Session 9/13Page 3/5: Topic A: Promoting stable and long-term contact between staff and children
Topic A: Promoting stable and long-term contact between staff and children/youth
GROUP DISCUSSION – A SHARED OVERVIEW
The discussion you are about to have is not about finding solutions to your problems. It is about creating a clear picture of how the current way of planning and arranging your work affects the children’s possibilities of creating social relations.
Start by choosing who will take notes and write a summary of the discussion.
- With our current work schedule: to what degree is it possible to offer the children and teenagers the same caregiver (contact person) and hereby give them the opportunity to attach in a long-term relation?
- The children in our care: to what degree do we offer them a peer group to which they can long-term relation and sense of belonging to?
- Which activities/values/social responsibilities are we using to promote the development of long-term relations between our children? Do the older children have responsibilities of the younger members of the group or of practical activities or other activities, which can develop the feeling of being a valued member of a group?
- To what degree do we experience replacements in the staff group? How do we think this affects the children?
- What do we do to give the children clear information about who they can expect to be their caregiver at certain times? (Who wakes them in the morning? Who will be there when they come home from school? Who will be there to celebrate their birthday?)
- What do we do to give the children the experience that their closest caregivers are informed of the children’s every day lives, so that they don’t have to retell everything?
REVISION OF WORK SCHEDULES/WORK PLANNING
Changes in work schedules can be a difficult process because it affects the culture of the institution as well as the private life of the employees. The area is also governed by settlements.
Therefore, changes in work hours may take a long time to negotiate. It is important that everybody participates and tries to reach a better understanding and agreement. It may take more than one session to find the best compromise. If this is the case with you, you can repeat session 9 as often as needed.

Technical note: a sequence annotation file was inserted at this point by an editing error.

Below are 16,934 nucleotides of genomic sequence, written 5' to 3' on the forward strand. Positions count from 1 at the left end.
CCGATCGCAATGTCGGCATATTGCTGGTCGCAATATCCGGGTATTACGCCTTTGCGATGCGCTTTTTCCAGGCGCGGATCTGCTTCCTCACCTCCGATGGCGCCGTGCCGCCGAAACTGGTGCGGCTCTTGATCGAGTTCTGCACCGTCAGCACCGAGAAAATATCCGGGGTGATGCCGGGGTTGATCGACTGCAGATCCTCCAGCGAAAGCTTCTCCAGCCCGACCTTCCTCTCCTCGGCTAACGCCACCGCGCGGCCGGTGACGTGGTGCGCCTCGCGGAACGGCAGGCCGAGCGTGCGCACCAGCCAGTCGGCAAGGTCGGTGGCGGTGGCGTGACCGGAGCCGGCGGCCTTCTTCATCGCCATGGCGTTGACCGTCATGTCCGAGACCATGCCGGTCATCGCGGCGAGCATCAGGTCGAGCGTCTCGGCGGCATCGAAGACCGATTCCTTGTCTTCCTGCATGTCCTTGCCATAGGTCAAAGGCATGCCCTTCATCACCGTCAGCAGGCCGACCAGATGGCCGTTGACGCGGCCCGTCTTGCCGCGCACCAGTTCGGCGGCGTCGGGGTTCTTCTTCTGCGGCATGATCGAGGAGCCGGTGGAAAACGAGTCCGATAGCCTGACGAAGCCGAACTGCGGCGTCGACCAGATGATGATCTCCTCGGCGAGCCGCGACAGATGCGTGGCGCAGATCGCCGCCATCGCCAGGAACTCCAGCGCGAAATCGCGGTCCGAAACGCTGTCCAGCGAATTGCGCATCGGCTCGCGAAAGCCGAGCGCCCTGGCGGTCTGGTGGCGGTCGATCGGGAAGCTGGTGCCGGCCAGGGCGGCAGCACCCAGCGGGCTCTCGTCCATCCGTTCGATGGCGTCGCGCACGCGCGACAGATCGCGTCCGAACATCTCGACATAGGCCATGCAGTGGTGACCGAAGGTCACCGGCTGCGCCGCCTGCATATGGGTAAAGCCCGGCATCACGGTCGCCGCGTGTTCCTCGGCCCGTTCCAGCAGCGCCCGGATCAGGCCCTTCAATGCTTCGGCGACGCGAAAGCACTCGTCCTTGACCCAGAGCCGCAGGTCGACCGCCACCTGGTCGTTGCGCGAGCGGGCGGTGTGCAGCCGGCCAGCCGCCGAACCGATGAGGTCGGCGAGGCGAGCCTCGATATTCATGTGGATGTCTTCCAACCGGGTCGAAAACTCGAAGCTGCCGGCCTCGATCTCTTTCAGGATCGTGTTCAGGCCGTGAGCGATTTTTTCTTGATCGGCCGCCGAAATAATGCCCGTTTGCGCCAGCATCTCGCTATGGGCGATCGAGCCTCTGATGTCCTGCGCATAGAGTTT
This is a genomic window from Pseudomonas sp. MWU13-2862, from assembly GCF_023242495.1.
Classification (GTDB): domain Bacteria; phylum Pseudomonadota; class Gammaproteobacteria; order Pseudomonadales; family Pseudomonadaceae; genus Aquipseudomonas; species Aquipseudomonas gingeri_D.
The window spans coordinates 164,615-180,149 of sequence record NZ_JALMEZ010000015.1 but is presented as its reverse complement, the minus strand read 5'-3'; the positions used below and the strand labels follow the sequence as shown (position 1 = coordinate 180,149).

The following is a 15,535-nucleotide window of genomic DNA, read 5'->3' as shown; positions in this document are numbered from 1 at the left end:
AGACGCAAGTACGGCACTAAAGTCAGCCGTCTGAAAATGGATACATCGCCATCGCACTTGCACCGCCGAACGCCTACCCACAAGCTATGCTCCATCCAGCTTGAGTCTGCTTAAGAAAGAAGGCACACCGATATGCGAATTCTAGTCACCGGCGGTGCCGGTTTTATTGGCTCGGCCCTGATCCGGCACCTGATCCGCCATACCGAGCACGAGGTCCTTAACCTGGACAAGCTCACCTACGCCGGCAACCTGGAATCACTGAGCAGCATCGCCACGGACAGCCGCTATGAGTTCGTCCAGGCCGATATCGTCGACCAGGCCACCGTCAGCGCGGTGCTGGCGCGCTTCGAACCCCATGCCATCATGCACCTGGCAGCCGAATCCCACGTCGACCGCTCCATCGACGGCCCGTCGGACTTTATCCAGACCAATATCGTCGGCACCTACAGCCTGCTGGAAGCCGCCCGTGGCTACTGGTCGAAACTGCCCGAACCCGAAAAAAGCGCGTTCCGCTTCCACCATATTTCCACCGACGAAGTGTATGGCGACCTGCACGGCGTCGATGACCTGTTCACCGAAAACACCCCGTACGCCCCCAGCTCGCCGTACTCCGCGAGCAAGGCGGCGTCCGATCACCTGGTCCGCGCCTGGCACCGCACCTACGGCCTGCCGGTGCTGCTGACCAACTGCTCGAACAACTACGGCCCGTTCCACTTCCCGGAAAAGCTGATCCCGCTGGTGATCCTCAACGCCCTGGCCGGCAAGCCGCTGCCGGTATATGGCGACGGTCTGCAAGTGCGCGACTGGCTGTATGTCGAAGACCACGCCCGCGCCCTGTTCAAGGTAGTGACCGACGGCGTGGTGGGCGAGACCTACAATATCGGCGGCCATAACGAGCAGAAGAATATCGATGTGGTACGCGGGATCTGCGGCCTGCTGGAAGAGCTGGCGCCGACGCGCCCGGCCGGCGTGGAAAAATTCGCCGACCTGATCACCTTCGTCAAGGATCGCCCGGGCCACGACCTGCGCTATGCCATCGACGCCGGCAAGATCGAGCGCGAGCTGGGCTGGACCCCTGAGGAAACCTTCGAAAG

It is relevant to discuss how the children in your institution can experience the most coherence and continuity in their social relations, even though it seems unrealistic to make any changes in the work schedules or the work plans already are based on the principle of continuity. As mentioned in the introduction, more factors are relevant when working with children’s experiences of having secure relations with specific caregivers and peers. The following factors may be discussion, if changes in work schedules do not seem appropriate or suitable:
- Shifts in caregivers/replacements in the staff group
- Day-to-day delivery of information about the individual child
- Informing the children about the presence of specific caregivers in their everyday lives
- The daily organisation of work plans
The leader is now interviewed by an employee (or the instructor) in order to create an overview of the challenges with continuity from a management level and to provide a realistic view on the opportunities for change.
INTERVIEW: AN EMPLOYEE INTERVIEWS THE LEADER (20 MINUTES)
- What do you think about continuity in care and relations between the children in your institution?
- If the children should have as few regular caregivers as possible all day, all week and all year round, what practical changes in work schedules would it require? (Tell what you think would be ideal, not what is actually possible)
- How could you work towards this ideal of continuity?
- What practical challenges are connected with implementing changes in work schedules?
- What actual possibilities do we have to change work schedules?
5 minutes: Interviewer and leader listen while the other participants reflect upon the interview in plenum.
10 minutes: Discuss and make a conclusion. What are the three most important arguments and the three biggest practical challenges I regards to making the ideal changes? The “secretary” writes these down. They should be used in the work plan.